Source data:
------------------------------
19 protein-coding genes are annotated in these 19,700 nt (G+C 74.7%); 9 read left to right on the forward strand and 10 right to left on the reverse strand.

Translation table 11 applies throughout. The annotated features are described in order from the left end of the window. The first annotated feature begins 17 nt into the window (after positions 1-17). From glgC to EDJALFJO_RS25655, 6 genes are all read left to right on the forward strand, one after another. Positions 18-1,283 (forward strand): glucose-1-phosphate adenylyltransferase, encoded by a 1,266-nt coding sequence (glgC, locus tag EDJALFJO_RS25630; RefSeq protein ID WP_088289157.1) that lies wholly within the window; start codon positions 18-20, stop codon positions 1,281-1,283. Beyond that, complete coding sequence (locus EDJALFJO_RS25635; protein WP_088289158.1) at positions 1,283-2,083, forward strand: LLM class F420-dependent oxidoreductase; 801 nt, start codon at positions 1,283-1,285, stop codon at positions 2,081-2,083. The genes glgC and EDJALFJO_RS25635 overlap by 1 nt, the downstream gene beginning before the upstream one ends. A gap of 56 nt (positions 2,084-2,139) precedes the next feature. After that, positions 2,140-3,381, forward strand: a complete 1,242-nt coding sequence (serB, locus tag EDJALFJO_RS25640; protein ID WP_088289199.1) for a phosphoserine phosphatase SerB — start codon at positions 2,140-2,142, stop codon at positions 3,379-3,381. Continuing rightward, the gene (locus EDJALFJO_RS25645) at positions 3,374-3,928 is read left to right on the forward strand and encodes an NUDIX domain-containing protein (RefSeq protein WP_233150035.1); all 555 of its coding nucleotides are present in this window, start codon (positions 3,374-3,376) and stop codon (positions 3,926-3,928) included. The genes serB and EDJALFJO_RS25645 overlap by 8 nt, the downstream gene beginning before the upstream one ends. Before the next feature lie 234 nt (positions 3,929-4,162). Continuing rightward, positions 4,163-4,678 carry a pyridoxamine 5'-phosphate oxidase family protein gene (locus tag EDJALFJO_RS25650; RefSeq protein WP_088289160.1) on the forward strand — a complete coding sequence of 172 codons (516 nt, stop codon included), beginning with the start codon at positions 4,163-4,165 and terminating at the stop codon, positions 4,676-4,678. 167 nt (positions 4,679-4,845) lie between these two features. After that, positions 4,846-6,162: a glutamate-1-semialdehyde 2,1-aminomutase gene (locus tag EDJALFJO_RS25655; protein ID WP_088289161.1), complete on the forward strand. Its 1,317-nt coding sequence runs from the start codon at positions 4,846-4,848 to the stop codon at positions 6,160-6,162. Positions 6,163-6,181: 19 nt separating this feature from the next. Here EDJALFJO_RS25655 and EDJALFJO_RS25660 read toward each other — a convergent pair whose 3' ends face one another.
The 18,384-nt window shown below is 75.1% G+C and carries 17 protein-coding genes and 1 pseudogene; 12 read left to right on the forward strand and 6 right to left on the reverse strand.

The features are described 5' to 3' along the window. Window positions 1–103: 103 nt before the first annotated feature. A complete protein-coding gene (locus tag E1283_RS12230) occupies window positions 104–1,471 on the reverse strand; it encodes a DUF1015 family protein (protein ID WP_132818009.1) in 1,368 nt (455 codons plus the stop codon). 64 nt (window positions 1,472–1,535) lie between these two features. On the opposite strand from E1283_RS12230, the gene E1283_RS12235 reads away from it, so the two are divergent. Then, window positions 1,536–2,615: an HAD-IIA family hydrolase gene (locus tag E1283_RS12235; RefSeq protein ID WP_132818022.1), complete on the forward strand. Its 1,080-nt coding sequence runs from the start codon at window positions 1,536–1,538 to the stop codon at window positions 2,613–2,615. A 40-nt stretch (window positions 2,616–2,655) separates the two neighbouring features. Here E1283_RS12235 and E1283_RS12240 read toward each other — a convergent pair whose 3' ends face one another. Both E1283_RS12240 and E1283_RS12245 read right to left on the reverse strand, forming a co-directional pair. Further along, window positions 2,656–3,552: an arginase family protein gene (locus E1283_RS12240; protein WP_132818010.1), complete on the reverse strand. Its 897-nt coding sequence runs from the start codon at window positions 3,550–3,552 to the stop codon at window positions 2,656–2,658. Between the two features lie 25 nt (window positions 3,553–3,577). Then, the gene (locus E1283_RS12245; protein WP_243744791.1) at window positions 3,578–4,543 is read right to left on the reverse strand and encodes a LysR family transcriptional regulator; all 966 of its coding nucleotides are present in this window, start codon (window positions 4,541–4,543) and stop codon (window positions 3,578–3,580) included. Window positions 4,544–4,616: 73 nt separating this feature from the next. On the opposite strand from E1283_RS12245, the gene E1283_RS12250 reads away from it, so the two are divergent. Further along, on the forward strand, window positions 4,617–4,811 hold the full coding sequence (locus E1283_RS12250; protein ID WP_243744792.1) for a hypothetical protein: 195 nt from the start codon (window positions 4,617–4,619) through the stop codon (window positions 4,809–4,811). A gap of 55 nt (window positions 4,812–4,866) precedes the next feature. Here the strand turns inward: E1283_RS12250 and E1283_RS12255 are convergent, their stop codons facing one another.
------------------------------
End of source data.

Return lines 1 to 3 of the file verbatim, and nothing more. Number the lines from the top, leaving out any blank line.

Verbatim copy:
19 protein-coding genes are annotated in these 19,700 nt (G+C 74.7%); 9 read left to right on the forward strand and 10 right to left on the reverse strand.

Translation table 11 applies throughout. The annotated features are described in order from the left end of the window. The first annotated feature begins 17 nt into the window (after positions 1-17). From glgC to EDJALFJO_RS25655, 6 genes are all read left to right on the forward strand, one after another. Positions 18-1,283 (forward strand): glucose-1-phosphate adenylyltransferase, encoded by a 1,266-nt coding sequence (glgC, locus tag EDJALFJO_RS25630; RefSeq protein ID WP_088289157.1) that lies wholly within the window; start codon positions 18-20, stop codon positions 1,281-1,283. Beyond that, complete coding sequence (locus EDJALFJO_RS25635; protein WP_088289158.1) at positions 1,283-2,083, forward strand: LLM class F420-dependent oxidoreductase; 801 nt, start codon at positions 1,283-1,285, stop codon at positions 2,081-2,083. The genes glgC and EDJALFJO_RS25635 overlap by 1 nt, the downstream gene beginning before the upstream one ends. A gap of 56 nt (positions 2,084-2,139) precedes the next feature. After that, positions 2,140-3,381, forward strand: a complete 1,242-nt coding sequence (serB, locus tag EDJALFJO_RS25640; protein ID WP_088289199.1) for a phosphoserine phosphatase SerB — start codon at positions 2,140-2,142, stop codon at positions 3,379-3,381. Continuing rightward, the gene (locus EDJALFJO_RS25645) at positions 3,374-3,928 is read left to right on the forward strand and encodes an NUDIX domain-containing protein (RefSeq protein WP_233150035.1); all 555 of its coding nucleotides are present in this window, start codon (positions 3,374-3,376) and stop codon (positions 3,926-3,928) included. The genes serB and EDJALFJO_RS25645 overlap by 8 nt, the downstream gene beginning before the upstream one ends. Before the next feature lie 234 nt (positions 3,929-4,162). Continuing rightward, positions 4,163-4,678 carry a pyridoxamine 5'-phosphate oxidase family protein gene (locus tag EDJALFJO_RS25650; RefSeq protein WP_088289160.1) on the forward strand — a complete coding sequence of 172 codons (516 nt, stop codon included), beginning with the start codon at positions 4,163-4,165 and terminating at the stop codon, positions 4,676-4,678. 167 nt (positions 4,679-4,845) lie between these two features. After that, positions 4,846-6,162: a glutamate-1-semialdehyde 2,1-aminomutase gene (locus tag EDJALFJO_RS25655; protein ID WP_088289161.1), complete on the forward strand. Its 1,317-nt coding sequence runs from the start codon at positions 4,846-4,848 to the stop codon at positions 6,160-6,162. Positions 6,163-6,181: 19 nt separating this feature from the next. Here EDJALFJO_RS25655 and EDJALFJO_RS25660 read toward each other — a convergent pair whose 3' ends face one another.
The 18,384-nt window shown below is 75.1% G+C and carries 17 protein-coding genes and 1 pseudogene; 12 read left to right on the forward strand and 6 right to left on the reverse strand.